Keith Martin noted that proposed regulations are leading to a decline in coal use. "In this case, gas will be driven by regulations," he said. "Very few, if any, new coal plants will be built in Europe.
Martin also said that the industry needs guidance in terms of policy, fuel mix and economic challenge. "If gas is too expensive versus alternatives, it's hard to justify gas against other fuels," he noted.
Martin Houston, Vice Chairman of Tellurian, noted, "Even if gas grows at enormous rates, it's still a very small part of the fuel mix in some parts of the world, so we need to keep that in mind." He gave the example of India, where the government has repeatedly confirmed its commitment to natural gas, although coal is cheap and plentiful and helps lessen poverty.
Engie Global LNG CEO Philip Olivier pointed to environmental concerns, particularly climate change as a long-term problem, as well as the need to reduce pollution to improve air quality, as motivating factors for greater gas use. He cited the example of the UK, where in 2013, 37% of power generation came from coal and 27% came from gas. Today, coal provides only 10% of power generation, while gas provides 43%.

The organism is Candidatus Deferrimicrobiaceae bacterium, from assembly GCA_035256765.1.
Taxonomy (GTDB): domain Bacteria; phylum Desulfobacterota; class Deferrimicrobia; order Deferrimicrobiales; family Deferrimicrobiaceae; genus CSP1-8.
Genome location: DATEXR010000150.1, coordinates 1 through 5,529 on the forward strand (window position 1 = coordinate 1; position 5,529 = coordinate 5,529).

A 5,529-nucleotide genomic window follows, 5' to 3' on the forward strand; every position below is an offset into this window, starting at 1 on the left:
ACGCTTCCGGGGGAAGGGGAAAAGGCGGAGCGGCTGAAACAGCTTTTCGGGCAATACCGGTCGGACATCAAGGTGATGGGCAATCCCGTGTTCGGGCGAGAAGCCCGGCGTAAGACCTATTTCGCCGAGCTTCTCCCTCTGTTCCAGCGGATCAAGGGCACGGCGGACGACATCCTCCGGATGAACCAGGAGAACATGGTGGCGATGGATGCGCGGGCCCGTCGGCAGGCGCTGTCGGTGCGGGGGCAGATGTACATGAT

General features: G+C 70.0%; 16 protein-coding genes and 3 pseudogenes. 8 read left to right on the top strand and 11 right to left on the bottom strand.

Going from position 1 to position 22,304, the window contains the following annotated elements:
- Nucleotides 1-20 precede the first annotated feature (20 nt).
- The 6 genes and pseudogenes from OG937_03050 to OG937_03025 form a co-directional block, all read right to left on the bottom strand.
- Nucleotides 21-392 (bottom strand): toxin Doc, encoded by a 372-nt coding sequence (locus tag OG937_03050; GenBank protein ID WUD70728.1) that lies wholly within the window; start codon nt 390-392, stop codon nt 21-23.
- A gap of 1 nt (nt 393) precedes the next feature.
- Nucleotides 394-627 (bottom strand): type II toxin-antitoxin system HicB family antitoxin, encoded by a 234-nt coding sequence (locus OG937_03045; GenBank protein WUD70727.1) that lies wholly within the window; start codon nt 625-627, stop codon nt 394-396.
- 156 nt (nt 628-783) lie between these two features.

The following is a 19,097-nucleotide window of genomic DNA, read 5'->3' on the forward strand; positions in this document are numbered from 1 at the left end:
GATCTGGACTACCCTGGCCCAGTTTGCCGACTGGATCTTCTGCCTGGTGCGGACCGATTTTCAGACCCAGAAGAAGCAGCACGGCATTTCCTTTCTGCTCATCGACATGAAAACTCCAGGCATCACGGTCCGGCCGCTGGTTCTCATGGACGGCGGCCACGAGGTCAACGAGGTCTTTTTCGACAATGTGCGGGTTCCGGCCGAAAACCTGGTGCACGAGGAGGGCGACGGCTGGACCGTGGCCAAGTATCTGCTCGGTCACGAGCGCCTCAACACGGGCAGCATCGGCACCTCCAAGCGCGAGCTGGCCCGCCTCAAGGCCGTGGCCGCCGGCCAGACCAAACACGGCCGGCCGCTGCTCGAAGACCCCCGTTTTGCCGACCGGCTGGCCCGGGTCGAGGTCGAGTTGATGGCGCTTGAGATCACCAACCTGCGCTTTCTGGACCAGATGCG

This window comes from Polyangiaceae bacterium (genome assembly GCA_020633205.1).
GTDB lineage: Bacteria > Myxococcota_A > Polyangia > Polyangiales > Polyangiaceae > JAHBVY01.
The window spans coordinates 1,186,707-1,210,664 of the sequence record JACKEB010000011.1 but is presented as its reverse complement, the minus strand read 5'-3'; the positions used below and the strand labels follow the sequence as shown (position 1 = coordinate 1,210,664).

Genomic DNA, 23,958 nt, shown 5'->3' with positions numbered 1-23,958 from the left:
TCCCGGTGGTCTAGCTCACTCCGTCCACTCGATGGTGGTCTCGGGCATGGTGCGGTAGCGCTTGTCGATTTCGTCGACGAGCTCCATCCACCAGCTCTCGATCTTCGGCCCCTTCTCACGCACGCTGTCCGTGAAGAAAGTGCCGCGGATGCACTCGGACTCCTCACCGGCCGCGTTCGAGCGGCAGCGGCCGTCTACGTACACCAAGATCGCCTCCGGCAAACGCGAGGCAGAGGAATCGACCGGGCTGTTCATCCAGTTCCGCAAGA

Houston added that growth in the transport sector will encourage the use of gas. "The 2020 IMO [fuel sulfur regulation] change will have a profound effect on the marine industry," he said. "But so little has been done in the marine industry; there's been a dearth of investment. I think it [the sulfur regulation] will come as a shock. I think ships will first move to low-sulfur fuel, and then move over to LNG."
LNG market dynamics: What do buyers want?
Stoppard then asked, "What are LNG customers looking for?"
Houston answered, "They're looking for shorter tenure, more seasonality, flexibility, low cost and a dampening of the long-term expected price."
He also noted that buyers are seeking choices for the index or basis around which they buy LNG. "That choice is here, and it's opened Pandora's Box," Houston said. "Now that buyers have choices of indices, they don't know what to do."
Walker, whose company, Cheniere, has sold 25 LNG cargoes on the international market to date, agreed with Houston. "Buyers don't know what they want … They now have more choices than ever, more power than ever. This is a new situation for them. It's the fastest change in the LNG industry that we've ever seen."
Buyers also need more tools from suppliers, Walker said. "They need tools for how to manage the markets. Some buyers are quite sophisticated, and others have more fundamental requirements, such as low price."